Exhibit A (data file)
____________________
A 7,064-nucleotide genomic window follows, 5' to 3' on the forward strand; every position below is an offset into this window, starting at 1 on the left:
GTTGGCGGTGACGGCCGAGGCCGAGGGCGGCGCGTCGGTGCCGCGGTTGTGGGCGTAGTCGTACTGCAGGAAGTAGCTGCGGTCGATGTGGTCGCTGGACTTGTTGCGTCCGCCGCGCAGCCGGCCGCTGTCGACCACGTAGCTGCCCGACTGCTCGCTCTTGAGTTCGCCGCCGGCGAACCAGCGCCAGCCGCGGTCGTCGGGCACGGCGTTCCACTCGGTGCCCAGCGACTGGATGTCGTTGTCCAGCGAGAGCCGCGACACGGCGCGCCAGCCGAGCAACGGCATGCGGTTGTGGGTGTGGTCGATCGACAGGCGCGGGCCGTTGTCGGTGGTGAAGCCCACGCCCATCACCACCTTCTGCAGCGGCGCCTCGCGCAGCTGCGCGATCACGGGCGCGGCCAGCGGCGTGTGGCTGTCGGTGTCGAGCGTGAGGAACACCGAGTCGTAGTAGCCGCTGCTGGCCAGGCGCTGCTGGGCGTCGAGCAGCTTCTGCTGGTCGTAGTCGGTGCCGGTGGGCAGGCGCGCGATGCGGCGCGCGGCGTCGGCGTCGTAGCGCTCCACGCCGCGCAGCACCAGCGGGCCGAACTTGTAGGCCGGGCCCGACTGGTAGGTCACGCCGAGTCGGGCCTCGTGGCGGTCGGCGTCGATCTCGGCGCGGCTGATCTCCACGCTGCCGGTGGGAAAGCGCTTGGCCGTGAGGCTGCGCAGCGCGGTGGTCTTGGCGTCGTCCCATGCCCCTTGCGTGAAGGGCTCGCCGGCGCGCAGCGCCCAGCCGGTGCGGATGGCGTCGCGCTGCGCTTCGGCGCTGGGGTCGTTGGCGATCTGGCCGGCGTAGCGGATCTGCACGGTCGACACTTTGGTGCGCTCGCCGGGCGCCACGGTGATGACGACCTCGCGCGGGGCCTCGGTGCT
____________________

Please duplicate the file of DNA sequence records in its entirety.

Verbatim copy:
A 7,064-nucleotide genomic window follows, 5' to 3' on the forward strand; every position below is an offset into this window, starting at 1 on the left:
GTTGGCGGTGACGGCCGAGGCCGAGGGCGGCGCGTCGGTGCCGCGGTTGTGGGCGTAGTCGTACTGCAGGAAGTAGCTGCGGTCGATGTGGTCGCTGGACTTGTTGCGTCCGCCGCGCAGCCGGCCGCTGTCGACCACGTAGCTGCCCGACTGCTCGCTCTTGAGTTCGCCGCCGGCGAACCAGCGCCAGCCGCGGTCGTCGGGCACGGCGTTCCACTCGGTGCCCAGCGACTGGATGTCGTTGTCCAGCGAGAGCCGCGACACGGCGCGCCAGCCGAGCAACGGCATGCGGTTGTGGGTGTGGTCGATCGACAGGCGCGGGCCGTTGTCGGTGGTGAAGCCCACGCCCATCACCACCTTCTGCAGCGGCGCCTCGCGCAGCTGCGCGATCACGGGCGCGGCCAGCGGCGTGTGGCTGTCGGTGTCGAGCGTGAGGAACACCGAGTCGTAGTAGCCGCTGCTGGCCAGGCGCTGCTGGGCGTCGAGCAGCTTCTGCTGGTCGTAGTCGGTGCCGGTGGGCAGGCGCGCGATGCGGCGCGCGGCGTCGGCGTCGTAGCGCTCCACGCCGCGCAGCACCAGCGGGCCGAACTTGTAGGCCGGGCCCGACTGGTAGGTCACGCCGAGTCGGGCCTCGTGGCGGTCGGCGTCGATCTCGGCGCGGCTGATCTCCACGCTGCCGGTGGGAAAGCGCTTGGCCGTGAGGCTGCGCAGCGCGGTGGTCTTGGCGTCGTCCCATGCCCCTTGCGTGAAGGGCTCGCCGGCGCGCAGCGCCCAGCCGGTGCGGATGGCGTCGCGCTGCGCTTCGGCGCTGGGGTCGTTGGCGATCTGGCCGGCGTAGCGGATCTGCACGGTCGACACTTTGGTGCGCTCGCCGGGCGCCACGGTGATGACGACCTCGCGCGGGGCCTCGGTGCT